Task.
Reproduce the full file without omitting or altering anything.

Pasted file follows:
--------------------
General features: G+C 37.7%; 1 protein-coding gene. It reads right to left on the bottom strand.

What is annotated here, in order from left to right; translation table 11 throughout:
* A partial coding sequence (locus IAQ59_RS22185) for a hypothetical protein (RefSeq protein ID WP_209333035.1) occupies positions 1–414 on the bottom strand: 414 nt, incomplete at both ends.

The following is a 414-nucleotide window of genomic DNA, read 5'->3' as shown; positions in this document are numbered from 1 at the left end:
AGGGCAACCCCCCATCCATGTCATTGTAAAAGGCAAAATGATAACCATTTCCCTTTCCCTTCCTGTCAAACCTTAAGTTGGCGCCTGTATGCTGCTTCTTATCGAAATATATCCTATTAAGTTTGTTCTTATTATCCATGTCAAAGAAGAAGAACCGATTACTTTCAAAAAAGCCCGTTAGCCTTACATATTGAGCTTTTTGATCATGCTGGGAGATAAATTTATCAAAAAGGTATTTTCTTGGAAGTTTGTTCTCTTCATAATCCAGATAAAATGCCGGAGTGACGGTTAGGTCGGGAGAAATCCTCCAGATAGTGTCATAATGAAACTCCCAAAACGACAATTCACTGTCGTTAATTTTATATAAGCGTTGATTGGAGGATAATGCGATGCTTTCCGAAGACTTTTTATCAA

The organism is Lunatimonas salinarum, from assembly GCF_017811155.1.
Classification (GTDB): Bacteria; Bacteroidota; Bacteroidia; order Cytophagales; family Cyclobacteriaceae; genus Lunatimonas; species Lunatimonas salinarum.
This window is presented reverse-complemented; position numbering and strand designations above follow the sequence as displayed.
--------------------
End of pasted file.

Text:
General features: G+C 37.7%; 1 protein-coding gene. It reads right to left on the bottom strand.

What is annotated here, in order from left to right; translation table 11 throughout:
* A partial coding sequence (locus IAQ59_RS22185) for a hypothetical protein (RefSeq protein ID WP_209333035.1) occupies positions 1–414 on the bottom strand: 414 nt, incomplete at both ends.

The following is a 414-nucleotide window of genomic DNA, read 5'->3' as shown; positions in this document are numbered from 1 at the left end:
AGGGCAACCCCCCATCCATGTCATTGTAAAAGGCAAAATGATAACCATTTCCCTTTCCCTTCCTGTCAAACCTTAAGTTGGCGCCTGTATGCTGCTTCTTATCGAAATATATCCTATTAAGTTTGTTCTTATTATCCATGTCAAAGAAGAAGAACCGATTACTTTCAAAAAAGCCCGTTAGCCTTACATATTGAGCTTTTTGATCATGCTGGGAGATAAATTTATCAAAAAGGTATTTTCTTGGAAGTTTGTTCTCTTCATAATCCAGATAAAATGCCGGAGTGACGGTTAGGTCGGGAGAAATCCTCCAGATAGTGTCATAATGAAACTCCCAAAACGACAATTCACTGTCGTTAATTTTATATAAGCGTTGATTGGAGGATAATGCGATGCTTTCCGAAGACTTTTTATCAA

The organism is Lunatimonas salinarum, from assembly GCF_017811155.1.
Classification (GTDB): Bacteria; Bacteroidota; Bacteroidia; order Cytophagales; family Cyclobacteriaceae; genus Lunatimonas; species Lunatimonas salinarum.
This window is presented reverse-complemented; position numbering and strand designations above follow the sequence as displayed.